In response to the hearings, Washington State Senator Patty Murray decided to run for the U.S. Senate, and while she set out to raise the necessary funds, two other women in California set out to begin work on their own Senate campaigns as well. As a result, in the 1992 elections for the first time in American history, California became the first state in the nation to elect two women in the Senate, Dianne Feinstein and Barbara Boxer. Washington State would also go on to make history by electing Patty Murray, making her the first woman to represent the state in the Senate. Further to the east, the state of Illinois would also make history by electing Carol Moseley Braun, the first female senator from Illinois and the first African American woman to serve in the Senate. Never before in history had four women been elected to the Senate in a single election year which continued to push the national movement of women being elected to office.

The national movement of women being elected into the Senate did not end with them. According to data from the Pew Research Center, since 1992 there has been a continued increase in women being elected to the Senate each election cycle. There was little growth in the first decade and a half of the 21st century, until the 2016 election when we started to see more women not just running for the Senate but also getting elected. The year 2021 saw the amount of women serving in the Senate reach its peak with a record number of 26% of women serving, the highest number to date. During this time, Kamala Harris was the first woman, the first Black American, and the first South Asian American to be elected vice president of the United States, as was the case with other offices she held such as district attorney of San Francisco, California attorney general, and United States senator. The amount of women currently serving in the Senate slightly declined with only 25% of women serving at this time.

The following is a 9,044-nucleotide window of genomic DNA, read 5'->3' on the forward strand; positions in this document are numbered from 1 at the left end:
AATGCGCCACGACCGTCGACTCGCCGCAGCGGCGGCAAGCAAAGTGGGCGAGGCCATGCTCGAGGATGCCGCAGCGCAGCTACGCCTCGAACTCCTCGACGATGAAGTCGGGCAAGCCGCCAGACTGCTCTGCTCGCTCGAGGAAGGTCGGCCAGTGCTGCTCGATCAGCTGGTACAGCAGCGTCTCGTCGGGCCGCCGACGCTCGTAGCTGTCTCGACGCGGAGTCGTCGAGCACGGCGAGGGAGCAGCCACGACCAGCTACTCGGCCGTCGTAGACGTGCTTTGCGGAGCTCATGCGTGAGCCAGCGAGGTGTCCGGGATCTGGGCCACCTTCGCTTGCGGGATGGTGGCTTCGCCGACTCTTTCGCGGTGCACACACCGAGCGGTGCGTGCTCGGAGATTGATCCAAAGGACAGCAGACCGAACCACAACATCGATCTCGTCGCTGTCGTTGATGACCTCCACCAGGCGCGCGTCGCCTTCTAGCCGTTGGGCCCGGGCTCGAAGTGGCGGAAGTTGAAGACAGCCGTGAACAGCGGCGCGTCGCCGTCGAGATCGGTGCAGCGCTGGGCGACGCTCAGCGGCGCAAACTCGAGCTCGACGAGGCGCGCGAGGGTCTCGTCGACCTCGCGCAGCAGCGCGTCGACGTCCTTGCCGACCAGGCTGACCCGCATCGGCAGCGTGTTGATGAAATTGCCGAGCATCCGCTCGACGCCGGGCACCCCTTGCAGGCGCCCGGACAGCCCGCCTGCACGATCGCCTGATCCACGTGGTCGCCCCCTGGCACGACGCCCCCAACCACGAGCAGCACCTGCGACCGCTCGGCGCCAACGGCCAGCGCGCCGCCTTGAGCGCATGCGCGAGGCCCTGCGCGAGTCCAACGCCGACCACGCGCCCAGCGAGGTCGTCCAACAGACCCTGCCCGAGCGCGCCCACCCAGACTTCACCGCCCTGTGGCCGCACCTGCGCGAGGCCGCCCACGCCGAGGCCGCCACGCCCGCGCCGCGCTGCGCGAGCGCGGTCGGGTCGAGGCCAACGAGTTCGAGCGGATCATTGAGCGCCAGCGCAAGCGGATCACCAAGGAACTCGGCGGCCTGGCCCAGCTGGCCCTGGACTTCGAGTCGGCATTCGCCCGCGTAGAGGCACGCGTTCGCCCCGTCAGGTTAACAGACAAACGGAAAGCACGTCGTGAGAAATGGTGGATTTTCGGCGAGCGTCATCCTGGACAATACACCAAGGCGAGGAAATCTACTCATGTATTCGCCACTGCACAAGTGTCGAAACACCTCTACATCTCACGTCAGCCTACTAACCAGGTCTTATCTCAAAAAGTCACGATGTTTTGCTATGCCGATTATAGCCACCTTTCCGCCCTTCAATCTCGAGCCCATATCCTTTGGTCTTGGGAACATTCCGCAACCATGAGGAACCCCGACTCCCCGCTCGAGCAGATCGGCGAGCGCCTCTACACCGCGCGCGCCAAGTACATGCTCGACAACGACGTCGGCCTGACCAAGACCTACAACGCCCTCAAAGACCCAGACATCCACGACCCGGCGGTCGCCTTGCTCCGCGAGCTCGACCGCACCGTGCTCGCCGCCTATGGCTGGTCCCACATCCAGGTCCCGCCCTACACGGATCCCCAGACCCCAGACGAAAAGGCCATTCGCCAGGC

Figure 2

Lastly, history was made in the current legislative session with the ascension of Patty Murray to the position of president pro tempore of the Senate. She is now third in the line of succession to the presidency, behind Vice President Kamala Harris and Speaker Kevin McCarthy.

Women in State Legislatures (1990–2023)

Women have been serving in state legislatures since 1894 when three — Clara Cressingham, Carrie Holly, and Frances Klock — were elected to the Colorado State House of Representatives. Since then, women have steadily increased their numbers in state legislatures, and by 1959 only one — Hawaii — had not yet elected a woman to a state House. Alabama was the last state to elect a woman to a state senate in 1983.

Figure 3